of this newsletter will expand the contacts and allow the years to return
and seep back into our systems. It's a refreshment unlike anything else,
a remembrance of very special times that were packaged with a bonded
spirituality. We knew even then, regardless of our re-directions, that
we could always count on an acceptance of Marist membership. These issues
of Marists All accomplish that, and they introduce so many of the other
vocations that were so influenced by the Marist spirit. As Brother Stephen
remarked, "Who can understand the mind of God?" I was especially
impressed with the contribution of Bob Falisey ('65), whom I do not
know, but can relate to so well. I too draw frequently from my Marist
base in both personal dealings and professional presentations.
I have been particularly blessed with four wonderful daughters, 18
through 26. They are English majors; I'm sure they would love to get
their hands on my syntax and grammar in this letter. I perform very
happily as a Lieutenant in the NYC Police Department, in the Mounted
Unit - (30 years and still running, much like the Energizer rabbit).
I credit my vitality in the job and my still being able to throw a leg
over a horse as responsible for keeping old age at bay. I think I would
like to do 33 years (a nice round number); by then the girls will have
completed their college demands, and I then should be able t o rise
from the ashes of tuition payments and head for the nearest golf course.
I have immensely enjoyed this opportunity to write and am very grateful
to have a place on the mailing list; one of the many loose ends of life
has been secured. Prayers and best wishes to all. (22 Rhonda Lane, Farmingdale,
New York, 11735)
(Follow-up letter): Thank you for the back issues of Marists All. The
stories, thoughts, and personal profiles were moving, humorous, and
at times, sad. There are those that cheer and those that suggest many
of the difficulties we all have experienced. I look forward to the August
issue; it's great to be back.
FROM JOE PICCIANO ('59): I have deeply appreciated the connections
Marists All has afforded me, especially the small but significant number
of personal epistulatory exchanges which have evolved from shared information
and addresses. I keep waiting for the right moment, the perfect moment,
to write, keep discerning what and how to shdre my story with the readership.
All those exercises in the pursuit of perfection in Esopus and Tyngsboro
have left their mark. The following is an adapted piece that I wrote
for a teacher re-training course I've taken under the auspices of the
Board of Education of the City of New York:
"Should I go? Shouldn't I go? Do I really want to go? Why am I
going? It's starting to rain. The maelstrom of my life as a teacher,
more precisely the volcanic manner in which I at times respond to its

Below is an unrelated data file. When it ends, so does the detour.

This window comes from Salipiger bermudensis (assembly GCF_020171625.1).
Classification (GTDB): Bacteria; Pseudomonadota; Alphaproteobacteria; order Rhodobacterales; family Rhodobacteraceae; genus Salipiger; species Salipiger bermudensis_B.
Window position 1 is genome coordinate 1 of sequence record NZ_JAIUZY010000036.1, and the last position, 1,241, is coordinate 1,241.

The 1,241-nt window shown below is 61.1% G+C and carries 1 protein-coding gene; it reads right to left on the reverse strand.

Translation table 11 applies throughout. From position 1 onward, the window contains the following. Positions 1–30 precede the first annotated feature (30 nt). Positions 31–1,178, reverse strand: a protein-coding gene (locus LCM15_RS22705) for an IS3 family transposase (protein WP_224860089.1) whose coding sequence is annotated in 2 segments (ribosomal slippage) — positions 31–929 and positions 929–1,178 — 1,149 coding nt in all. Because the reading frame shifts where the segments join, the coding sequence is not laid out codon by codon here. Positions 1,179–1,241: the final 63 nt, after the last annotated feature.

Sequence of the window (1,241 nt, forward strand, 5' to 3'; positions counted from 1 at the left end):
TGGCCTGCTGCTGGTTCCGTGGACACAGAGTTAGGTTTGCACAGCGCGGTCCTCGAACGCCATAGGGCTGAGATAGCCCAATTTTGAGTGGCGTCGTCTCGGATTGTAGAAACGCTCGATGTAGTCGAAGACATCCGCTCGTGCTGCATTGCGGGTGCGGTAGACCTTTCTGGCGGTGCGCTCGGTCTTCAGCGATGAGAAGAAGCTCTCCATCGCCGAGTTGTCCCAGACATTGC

challenges, has drained me. There was that near riot in the second floor
hallway outside the room where I do my instructing, these days in Spanish
and U. S. History and Government. There were dozens of other intersections,
the interrogation of hallway wanderers, the exchanges of interest and
indifference with those good young persons who are often adrift on missions
of their own instead of attending to the business of their classes at
Clara Barton High School for Health Professionals. I attend to my breathing.
I remind myself of my heritage, of the personal culture I've created,
especially in the six years since I bid a more than fond farewell to
Archbishop Molloy High School and the legal ties that constituted my
membership in the Marist Brothers of the Schools.
"On my walk through the Brooklyn Botanic Garden I note the sun
westering on this day near the solstice when it's not yet 4:30. I pass
under the leafless elms and oaks on Eastern Parkway. I arrive home at
604 Carlton Avenue and pause inside the door seeking some sacrament
of restoration. I breath in that sense of being at home, that prosaic
and potent elixir.
"I exchange my shirt and tie, my professional garments, for a
green Russel sweat-suit, and I don my Northface boots, a khaki fatigue
cap, and my down parka. I set out for the Oratory Church of St. Boniface,
nestled in the heart of Metro-Tech in downtown Brooklyn. The inception
of a cold rain, the constraints of time, and a certain weariness dogging
my steps, decide me to spend a token and forego the 30 minute walk I
usually take each Sunday morning to the celebration of the Eucharist.
"Why are we gathering this Wednesday in the third week of Advent?
For an evening prayer in common followed by a celebration of the Sacrament
of Reconciliation. The rites concluded in due time, the organ hushed,
I linger on at my place in the plain wooden, kneelerless, though not